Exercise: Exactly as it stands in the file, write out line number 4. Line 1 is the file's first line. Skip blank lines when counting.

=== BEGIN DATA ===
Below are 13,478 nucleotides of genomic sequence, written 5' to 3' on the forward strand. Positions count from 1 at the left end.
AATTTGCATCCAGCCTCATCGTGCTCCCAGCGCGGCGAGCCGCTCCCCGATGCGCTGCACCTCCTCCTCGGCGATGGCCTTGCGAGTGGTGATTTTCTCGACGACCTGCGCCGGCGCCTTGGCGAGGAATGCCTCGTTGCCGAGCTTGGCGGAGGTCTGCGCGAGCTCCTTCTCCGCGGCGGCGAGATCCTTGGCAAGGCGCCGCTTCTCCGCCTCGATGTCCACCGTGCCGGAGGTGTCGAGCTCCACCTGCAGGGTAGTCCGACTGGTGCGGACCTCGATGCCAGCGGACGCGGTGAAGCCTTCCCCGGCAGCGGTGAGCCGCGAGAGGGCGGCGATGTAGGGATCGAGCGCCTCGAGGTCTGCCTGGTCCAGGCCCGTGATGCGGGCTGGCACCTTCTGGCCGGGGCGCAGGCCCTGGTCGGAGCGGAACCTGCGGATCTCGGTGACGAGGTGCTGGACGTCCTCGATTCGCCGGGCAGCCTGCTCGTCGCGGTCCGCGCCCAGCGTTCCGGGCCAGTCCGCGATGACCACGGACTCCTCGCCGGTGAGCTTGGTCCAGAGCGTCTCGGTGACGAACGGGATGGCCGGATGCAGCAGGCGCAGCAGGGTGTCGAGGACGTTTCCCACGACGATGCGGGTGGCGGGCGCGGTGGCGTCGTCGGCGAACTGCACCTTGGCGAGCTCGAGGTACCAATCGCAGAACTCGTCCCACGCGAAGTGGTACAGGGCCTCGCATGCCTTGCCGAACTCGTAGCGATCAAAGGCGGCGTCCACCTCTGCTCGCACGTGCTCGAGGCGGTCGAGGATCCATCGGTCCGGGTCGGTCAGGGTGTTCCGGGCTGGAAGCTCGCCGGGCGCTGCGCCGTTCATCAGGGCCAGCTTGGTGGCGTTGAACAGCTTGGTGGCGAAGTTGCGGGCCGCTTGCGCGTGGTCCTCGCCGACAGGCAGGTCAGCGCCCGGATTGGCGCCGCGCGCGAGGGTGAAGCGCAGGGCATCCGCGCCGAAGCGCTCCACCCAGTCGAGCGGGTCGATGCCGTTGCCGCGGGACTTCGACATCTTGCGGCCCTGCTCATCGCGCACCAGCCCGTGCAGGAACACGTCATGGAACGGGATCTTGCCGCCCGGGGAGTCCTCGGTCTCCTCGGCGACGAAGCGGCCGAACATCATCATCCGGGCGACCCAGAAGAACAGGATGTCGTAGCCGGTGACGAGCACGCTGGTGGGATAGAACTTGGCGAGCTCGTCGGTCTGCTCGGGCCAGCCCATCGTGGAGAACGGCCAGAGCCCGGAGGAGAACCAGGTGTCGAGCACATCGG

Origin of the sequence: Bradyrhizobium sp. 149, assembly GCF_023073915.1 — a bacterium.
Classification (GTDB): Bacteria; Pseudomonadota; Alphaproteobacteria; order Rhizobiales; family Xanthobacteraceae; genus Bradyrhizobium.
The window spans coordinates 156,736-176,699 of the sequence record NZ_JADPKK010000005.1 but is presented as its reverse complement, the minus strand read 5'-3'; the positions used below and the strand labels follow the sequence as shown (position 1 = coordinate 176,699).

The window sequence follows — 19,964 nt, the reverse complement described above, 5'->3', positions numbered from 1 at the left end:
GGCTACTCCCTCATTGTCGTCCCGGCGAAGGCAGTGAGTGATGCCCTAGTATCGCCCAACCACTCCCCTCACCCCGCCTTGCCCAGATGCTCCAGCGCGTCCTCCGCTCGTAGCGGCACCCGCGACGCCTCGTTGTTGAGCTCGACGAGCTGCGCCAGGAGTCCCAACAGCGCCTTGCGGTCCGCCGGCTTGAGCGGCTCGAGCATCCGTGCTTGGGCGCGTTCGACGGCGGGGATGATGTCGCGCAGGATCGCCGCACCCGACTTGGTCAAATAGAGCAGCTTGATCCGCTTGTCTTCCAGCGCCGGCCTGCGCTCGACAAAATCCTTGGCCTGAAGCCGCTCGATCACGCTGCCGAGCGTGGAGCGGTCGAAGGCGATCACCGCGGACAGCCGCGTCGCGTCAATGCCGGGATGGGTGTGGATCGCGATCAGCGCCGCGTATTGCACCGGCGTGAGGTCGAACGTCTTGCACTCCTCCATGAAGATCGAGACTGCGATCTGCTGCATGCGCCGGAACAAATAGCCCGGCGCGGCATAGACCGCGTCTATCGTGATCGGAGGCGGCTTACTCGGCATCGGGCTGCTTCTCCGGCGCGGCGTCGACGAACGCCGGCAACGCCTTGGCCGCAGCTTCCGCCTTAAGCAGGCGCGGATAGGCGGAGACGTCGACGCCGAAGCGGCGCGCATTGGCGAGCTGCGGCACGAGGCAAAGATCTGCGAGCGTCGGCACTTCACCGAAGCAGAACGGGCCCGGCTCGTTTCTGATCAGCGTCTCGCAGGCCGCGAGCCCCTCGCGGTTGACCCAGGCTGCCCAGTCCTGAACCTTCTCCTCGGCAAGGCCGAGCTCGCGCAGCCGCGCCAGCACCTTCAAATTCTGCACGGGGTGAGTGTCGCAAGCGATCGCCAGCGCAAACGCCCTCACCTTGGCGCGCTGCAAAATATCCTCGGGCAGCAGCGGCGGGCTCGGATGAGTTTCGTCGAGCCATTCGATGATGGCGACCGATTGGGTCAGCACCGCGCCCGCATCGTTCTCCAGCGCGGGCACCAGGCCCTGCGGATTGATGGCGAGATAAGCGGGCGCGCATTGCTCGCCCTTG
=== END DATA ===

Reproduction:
Classification (GTDB): Bacteria; Pseudomonadota; Alphaproteobacteria; order Rhizobiales; family Xanthobacteraceae; genus Bradyrhizobium.